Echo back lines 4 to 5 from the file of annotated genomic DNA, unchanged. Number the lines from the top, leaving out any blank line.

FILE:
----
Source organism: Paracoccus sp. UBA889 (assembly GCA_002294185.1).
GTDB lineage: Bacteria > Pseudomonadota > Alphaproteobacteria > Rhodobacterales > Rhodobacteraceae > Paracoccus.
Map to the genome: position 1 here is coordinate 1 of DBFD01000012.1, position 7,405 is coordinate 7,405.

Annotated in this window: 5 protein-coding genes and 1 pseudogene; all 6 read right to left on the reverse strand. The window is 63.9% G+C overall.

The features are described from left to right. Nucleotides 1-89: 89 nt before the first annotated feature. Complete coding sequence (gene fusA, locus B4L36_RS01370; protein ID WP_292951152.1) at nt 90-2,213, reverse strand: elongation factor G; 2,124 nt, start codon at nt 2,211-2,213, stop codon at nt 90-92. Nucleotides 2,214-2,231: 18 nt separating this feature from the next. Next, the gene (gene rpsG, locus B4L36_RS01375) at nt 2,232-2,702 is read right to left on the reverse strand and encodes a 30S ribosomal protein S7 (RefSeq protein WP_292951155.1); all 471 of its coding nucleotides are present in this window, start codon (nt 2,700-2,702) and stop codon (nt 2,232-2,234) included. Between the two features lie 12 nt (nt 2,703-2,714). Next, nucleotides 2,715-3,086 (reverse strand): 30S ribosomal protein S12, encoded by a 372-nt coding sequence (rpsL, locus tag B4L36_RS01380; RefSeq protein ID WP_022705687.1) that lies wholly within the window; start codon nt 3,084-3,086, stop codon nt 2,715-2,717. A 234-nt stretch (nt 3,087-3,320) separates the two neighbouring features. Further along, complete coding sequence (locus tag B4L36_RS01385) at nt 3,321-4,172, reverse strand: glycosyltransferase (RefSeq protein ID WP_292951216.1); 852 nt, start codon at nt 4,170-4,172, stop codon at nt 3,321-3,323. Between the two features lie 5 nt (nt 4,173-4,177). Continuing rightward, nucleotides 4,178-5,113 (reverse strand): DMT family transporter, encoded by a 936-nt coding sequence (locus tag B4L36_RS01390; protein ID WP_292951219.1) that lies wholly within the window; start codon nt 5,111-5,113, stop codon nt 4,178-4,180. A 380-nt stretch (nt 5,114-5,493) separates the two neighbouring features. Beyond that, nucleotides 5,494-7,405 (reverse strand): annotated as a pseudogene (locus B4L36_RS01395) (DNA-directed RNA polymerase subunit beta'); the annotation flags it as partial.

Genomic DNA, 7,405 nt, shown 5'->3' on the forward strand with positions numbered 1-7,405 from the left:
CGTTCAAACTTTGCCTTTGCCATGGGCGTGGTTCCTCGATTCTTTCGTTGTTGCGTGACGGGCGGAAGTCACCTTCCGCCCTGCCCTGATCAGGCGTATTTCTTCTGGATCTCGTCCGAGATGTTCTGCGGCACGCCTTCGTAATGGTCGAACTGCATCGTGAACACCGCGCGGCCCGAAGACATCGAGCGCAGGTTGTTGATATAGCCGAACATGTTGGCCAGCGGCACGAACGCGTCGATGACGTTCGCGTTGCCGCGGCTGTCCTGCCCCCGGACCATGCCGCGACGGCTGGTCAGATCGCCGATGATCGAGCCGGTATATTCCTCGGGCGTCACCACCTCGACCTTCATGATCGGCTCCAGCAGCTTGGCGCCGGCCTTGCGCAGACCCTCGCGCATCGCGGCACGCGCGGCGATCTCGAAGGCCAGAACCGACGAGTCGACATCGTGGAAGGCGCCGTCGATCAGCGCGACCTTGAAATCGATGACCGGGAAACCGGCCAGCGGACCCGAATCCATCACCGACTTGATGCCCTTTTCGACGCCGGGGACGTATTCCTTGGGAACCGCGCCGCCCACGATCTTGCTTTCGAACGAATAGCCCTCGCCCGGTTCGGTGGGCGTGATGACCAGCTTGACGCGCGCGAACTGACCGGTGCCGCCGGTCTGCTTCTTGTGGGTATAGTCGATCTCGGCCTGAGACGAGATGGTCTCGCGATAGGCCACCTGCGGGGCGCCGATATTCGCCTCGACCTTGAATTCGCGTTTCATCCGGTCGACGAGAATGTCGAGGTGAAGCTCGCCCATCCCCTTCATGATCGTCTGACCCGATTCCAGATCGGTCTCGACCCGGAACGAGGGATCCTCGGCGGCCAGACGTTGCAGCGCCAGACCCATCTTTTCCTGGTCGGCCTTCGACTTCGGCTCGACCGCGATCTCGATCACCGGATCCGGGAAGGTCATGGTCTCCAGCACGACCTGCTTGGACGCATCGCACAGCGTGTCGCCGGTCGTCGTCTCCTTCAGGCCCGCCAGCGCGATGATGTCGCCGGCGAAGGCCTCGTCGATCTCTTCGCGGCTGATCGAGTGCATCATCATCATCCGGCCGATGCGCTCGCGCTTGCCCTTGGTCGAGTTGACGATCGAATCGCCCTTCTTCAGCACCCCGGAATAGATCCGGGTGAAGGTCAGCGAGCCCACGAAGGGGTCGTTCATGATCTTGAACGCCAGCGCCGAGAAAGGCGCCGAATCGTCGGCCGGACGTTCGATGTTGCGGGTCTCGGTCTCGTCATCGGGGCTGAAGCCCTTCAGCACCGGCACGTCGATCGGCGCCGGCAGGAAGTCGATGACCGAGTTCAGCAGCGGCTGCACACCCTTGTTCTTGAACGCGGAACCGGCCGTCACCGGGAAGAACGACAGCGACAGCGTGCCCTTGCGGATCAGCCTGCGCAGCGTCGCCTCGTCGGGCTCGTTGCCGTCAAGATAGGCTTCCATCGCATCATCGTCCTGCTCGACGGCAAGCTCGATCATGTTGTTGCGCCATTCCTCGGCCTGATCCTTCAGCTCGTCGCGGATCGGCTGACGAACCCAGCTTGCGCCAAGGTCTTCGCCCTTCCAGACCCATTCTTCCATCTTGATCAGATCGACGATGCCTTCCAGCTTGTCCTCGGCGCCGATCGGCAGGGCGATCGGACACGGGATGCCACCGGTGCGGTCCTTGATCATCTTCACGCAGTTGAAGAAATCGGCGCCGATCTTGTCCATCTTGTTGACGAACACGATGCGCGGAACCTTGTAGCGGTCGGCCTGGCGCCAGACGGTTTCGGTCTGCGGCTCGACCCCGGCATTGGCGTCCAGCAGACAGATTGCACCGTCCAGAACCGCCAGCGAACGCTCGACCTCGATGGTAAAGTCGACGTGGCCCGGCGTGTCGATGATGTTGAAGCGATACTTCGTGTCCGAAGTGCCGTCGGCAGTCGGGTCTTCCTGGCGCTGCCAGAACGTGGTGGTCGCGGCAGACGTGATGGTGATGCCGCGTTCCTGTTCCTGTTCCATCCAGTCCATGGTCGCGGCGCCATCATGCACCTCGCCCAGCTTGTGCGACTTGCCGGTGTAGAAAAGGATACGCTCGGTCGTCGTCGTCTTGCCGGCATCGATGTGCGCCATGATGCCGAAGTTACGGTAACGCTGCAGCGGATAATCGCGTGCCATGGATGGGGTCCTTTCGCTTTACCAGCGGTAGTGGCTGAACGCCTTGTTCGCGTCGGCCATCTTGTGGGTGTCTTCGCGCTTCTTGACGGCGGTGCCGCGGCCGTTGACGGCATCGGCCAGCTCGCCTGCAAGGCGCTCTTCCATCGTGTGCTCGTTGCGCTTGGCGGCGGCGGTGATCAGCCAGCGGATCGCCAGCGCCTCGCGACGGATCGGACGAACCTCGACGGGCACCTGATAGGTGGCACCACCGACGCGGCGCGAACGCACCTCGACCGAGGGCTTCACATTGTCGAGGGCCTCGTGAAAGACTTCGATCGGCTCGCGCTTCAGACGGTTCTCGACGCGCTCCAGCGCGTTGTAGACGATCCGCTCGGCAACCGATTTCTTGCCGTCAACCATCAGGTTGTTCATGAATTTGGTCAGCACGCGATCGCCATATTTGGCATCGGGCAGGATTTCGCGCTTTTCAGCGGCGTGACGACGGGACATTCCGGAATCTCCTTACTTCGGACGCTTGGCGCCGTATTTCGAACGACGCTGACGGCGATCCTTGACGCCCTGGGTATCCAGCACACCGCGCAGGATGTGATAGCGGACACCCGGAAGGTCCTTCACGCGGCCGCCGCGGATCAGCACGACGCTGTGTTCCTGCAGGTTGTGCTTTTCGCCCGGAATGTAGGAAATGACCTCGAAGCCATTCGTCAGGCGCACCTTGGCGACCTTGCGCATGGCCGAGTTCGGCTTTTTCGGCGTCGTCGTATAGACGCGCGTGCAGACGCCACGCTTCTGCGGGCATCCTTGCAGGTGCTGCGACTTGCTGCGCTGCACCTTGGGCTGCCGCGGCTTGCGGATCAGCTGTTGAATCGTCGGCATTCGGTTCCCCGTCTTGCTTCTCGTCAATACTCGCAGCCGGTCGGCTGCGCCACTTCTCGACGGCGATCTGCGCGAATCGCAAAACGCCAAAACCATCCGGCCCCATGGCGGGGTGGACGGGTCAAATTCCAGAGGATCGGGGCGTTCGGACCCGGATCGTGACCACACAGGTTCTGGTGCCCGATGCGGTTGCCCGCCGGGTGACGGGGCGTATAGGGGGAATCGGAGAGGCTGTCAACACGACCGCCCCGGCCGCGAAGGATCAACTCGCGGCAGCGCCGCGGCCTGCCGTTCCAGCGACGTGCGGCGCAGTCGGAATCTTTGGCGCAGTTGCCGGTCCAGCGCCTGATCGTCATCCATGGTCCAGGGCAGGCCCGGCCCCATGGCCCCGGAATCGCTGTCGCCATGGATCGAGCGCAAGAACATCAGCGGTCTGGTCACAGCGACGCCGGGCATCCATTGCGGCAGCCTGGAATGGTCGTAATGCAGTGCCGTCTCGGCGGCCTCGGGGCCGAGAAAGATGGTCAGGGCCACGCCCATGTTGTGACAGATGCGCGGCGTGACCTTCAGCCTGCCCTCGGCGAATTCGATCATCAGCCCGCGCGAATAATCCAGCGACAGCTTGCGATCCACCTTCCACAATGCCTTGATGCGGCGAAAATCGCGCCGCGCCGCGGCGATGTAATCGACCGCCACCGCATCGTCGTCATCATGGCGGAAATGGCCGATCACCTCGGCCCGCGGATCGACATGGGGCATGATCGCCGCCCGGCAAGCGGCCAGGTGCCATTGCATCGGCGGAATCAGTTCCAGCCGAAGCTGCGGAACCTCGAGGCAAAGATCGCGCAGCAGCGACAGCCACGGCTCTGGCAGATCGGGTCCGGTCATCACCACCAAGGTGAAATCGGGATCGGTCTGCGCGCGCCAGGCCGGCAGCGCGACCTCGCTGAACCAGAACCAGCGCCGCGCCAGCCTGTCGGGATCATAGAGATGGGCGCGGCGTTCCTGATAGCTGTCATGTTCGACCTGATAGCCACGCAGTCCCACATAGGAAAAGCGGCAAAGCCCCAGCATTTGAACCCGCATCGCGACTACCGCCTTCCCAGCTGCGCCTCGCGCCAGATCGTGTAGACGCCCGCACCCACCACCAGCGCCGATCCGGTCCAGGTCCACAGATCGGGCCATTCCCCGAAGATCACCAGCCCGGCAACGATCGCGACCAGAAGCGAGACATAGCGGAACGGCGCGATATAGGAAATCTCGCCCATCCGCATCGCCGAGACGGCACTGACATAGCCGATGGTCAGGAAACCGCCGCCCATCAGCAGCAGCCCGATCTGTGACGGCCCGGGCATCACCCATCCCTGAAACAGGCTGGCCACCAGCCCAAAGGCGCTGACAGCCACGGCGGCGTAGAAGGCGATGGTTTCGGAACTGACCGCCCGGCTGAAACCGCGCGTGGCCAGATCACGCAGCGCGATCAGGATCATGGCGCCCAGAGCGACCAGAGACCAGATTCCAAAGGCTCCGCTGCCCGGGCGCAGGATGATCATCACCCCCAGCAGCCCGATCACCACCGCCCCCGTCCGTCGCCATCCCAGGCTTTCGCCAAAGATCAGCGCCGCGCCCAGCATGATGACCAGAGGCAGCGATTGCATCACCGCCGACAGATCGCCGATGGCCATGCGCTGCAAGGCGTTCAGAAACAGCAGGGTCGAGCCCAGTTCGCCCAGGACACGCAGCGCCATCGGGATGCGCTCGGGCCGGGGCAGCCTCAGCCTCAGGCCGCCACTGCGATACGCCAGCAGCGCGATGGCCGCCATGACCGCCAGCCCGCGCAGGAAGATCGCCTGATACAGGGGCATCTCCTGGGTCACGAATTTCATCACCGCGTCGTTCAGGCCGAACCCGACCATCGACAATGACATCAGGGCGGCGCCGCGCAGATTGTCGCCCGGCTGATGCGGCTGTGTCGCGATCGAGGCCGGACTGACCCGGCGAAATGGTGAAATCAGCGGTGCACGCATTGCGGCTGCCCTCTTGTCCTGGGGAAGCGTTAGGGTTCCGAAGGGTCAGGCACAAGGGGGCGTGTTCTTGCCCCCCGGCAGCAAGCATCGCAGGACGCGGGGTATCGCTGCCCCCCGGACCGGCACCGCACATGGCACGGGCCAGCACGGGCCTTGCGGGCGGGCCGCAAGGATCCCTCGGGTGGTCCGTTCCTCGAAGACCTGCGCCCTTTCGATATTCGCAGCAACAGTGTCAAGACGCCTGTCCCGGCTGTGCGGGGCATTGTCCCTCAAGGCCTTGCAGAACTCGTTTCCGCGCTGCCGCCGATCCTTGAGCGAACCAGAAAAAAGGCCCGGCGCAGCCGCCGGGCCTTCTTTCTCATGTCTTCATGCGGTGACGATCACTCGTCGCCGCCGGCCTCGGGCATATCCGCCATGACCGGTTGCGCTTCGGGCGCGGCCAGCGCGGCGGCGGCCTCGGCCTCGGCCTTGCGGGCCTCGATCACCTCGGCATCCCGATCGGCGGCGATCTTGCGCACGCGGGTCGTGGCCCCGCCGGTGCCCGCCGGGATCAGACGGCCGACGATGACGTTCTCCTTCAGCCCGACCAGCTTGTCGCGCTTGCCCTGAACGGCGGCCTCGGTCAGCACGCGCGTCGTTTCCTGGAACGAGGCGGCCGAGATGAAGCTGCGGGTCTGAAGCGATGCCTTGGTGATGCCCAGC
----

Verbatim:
Annotated in this window: 5 protein-coding genes and 1 pseudogene; all 6 read right to left on the reverse strand. The window is 63.9% G+C overall.

The features are described from left to right. Nucleotides 1-89: 89 nt before the first annotated feature. Complete coding sequence (gene fusA, locus B4L36_RS01370; protein ID WP_292951152.1) at nt 90-2,213, reverse strand: elongation factor G; 2,124 nt, start codon at nt 2,211-2,213, stop codon at nt 90-92. Nucleotides 2,214-2,231: 18 nt separating this feature from the next. Next, the gene (gene rpsG, locus B4L36_RS01375) at nt 2,232-2,702 is read right to left on the reverse strand and encodes a 30S ribosomal protein S7 (RefSeq protein WP_292951155.1); all 471 of its coding nucleotides are present in this window, start codon (nt 2,700-2,702) and stop codon (nt 2,232-2,234) included. Between the two features lie 12 nt (nt 2,703-2,714). Next, nucleotides 2,715-3,086 (reverse strand): 30S ribosomal protein S12, encoded by a 372-nt coding sequence (rpsL, locus tag B4L36_RS01380; RefSeq protein ID WP_022705687.1) that lies wholly within the window; start codon nt 3,084-3,086, stop codon nt 2,715-2,717. A 234-nt stretch (nt 3,087-3,320) separates the two neighbouring features. Further along, complete coding sequence (locus tag B4L36_RS01385) at nt 3,321-4,172, reverse strand: glycosyltransferase (RefSeq protein ID WP_292951216.1); 852 nt, start codon at nt 4,170-4,172, stop codon at nt 3,321-3,323. Between the two features lie 5 nt (nt 4,173-4,177). Continuing rightward, nucleotides 4,178-5,113 (reverse strand): DMT family transporter, encoded by a 936-nt coding sequence (locus tag B4L36_RS01390; protein ID WP_292951219.1) that lies wholly within the window; start codon nt 5,111-5,113, stop codon nt 4,178-4,180. A 380-nt stretch (nt 5,114-5,493) separates the two neighbouring features. Beyond that, nucleotides 5,494-7,405 (reverse strand): annotated as a pseudogene (locus B4L36_RS01395) (DNA-directed RNA polymerase subunit beta'); the annotation flags it as partial.